Why Advent?

1. AdventCreative Commons Image by Thomas Tolz, Germany, Freiburg on Flickr.

Oh my, Working Preachers. This text from Luke? At this time? In these circumstances? Too many people will hear Jesus’ words as those that predict our current state of affairs, a state that exists in the constant news of terrorism throughout our world. And here, on this First Sunday of Advent, our people will ask why Advent? What difference does it make given our realities? This text will ring far too true, I fear, and thus, this is a preaching moment that has to have a pastoral heart.

Preaching on Jesus’ words at this point in Luke first needs to name the obvious, the elephant in the room — there are signs in the sun, the moon, and the stars, and on the earth distress among nations confused by the roaring of the sea and the waves. Preaching on this text needs to begin with the fact that people are fainting from fear and foreboding of what is coming upon the world. Preaching this passage has to start with naming what appears to be all too true, that the powers of the heavens are shaking. I think this is where you have to start, not to prove the Bible’s reliability in prophesying the future, but to show the Bible’s relevancy in proclaiming the truth of our present.

You will need to situate this passage in the larger narrative of Luke. You will need to explain, just a little, the language that Jesus’ uses. But mostly, you will need to preach with all of the conviction you can muster and all of the power of God’s promises behind you, that “The Lord is our righteousness” (Jeremiah 33:16).

This passage is profoundly relevant, profoundly timely, not because it proves Jesus’ ability to point to our future, but because from it and through it we hear the truth of our human brokenness. In this kind of instance, the Bible creates its own relevancy, when we realize that it gives witness to the sin of the world — the kind of sin that maligns the other for the sake of a cause, that generalizes the acts of the few, the nature of sin that insists on blame. In other words, this is one of those texts that once read will resonate with present reality because it gives us a vocabulary to articulate what we see as opposite of what God wants.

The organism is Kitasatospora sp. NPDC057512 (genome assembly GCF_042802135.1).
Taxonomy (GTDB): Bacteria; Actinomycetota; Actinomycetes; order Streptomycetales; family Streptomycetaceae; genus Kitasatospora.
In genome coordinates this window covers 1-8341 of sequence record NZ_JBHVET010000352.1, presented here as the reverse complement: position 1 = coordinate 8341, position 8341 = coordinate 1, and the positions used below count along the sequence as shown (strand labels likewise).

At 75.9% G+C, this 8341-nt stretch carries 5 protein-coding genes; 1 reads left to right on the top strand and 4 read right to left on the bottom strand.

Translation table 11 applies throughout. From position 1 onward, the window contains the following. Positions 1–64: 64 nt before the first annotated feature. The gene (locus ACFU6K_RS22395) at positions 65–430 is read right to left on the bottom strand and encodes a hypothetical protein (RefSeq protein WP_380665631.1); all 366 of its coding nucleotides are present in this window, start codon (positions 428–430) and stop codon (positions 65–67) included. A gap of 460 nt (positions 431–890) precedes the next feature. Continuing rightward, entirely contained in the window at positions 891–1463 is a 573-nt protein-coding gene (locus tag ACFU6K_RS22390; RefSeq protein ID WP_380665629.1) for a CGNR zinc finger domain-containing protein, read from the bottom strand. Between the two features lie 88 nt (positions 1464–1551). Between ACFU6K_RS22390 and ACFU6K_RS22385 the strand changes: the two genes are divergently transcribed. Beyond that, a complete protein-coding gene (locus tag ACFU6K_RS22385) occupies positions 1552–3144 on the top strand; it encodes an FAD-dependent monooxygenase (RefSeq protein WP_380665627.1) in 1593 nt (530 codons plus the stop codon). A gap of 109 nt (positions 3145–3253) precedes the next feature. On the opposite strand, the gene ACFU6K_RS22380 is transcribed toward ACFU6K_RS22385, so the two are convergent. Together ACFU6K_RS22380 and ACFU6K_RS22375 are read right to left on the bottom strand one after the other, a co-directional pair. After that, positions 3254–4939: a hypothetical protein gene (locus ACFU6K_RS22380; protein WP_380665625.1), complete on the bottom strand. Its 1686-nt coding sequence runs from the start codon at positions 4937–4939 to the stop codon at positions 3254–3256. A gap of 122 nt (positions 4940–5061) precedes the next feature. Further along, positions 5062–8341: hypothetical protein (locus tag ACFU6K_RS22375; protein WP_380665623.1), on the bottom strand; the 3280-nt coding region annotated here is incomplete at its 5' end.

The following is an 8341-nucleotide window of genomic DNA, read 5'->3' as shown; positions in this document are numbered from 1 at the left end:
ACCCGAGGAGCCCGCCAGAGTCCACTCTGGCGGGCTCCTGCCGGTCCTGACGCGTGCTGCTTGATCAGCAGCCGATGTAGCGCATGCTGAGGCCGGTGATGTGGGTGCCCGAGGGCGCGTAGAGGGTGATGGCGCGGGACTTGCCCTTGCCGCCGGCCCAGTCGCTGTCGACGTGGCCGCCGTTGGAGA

The world in which our listeners live will say, “see, Jesus was right.” It will testify, Christianity is right, therefore. In part, our preaching on this passage will need to offer a corrective of sorts, or at least provide some preventative measures. You can’t justify some idea of a Christianity “I told you so.” And you can’t claim the opposite — that Jesus is not speaking to our time and place. Jesus is, not to our specific circumstances, but into the ways in which powers of the world can take hold, how it seems that the power of God has been compromised, and the sense that what we know and what we trust seem to be crumbling around us. Yes, Jesus speaks the truth, not about our future, but about our condition, the world’s condition, that never really changes.

Perhaps this is the grief of this passage. That nothing ever changes. That God cannot prevent those who seek power from exercising power in the most inhumane of ways. That we still live have to prepare God’s way in spite of fear and foreboding.

And so therefore, we must then preach a hope that is grounded not in a utopia, but in the truth that God knows, that is, and that we can choose to live — a truth that chooses hope instead of fear; that believes in divine righteousness instead of self-justification; that knows God is our justice, our righteousness because God shows us that the way of righteousness is not for the sake of the self but for the sake of the other.

I have to believe that in saying these words, Jesus was not predicting our future but stating the truth of life as we know it. In that I take comfort and peace. The promise is that God created a different life for us, which is why Advent. This is where the liturgical season can come to your aid, where the liturgical season makes so much sense. Advent is full of the present and not yet of God’s kingdom. Advent speaks to the tension between our reality and God’s vision for our future. Advent helps us get a sense of what it feels like to be secure in what is to come yet still have to wait.

Why Advent? To help us see beyond our present. Why Advent? To give us a lens through which to see God at work when it seems only evil gets the spotlight. Why Advent? To assure us that God has secured a future for us that breaks into our present, and really, truly changes our here and now.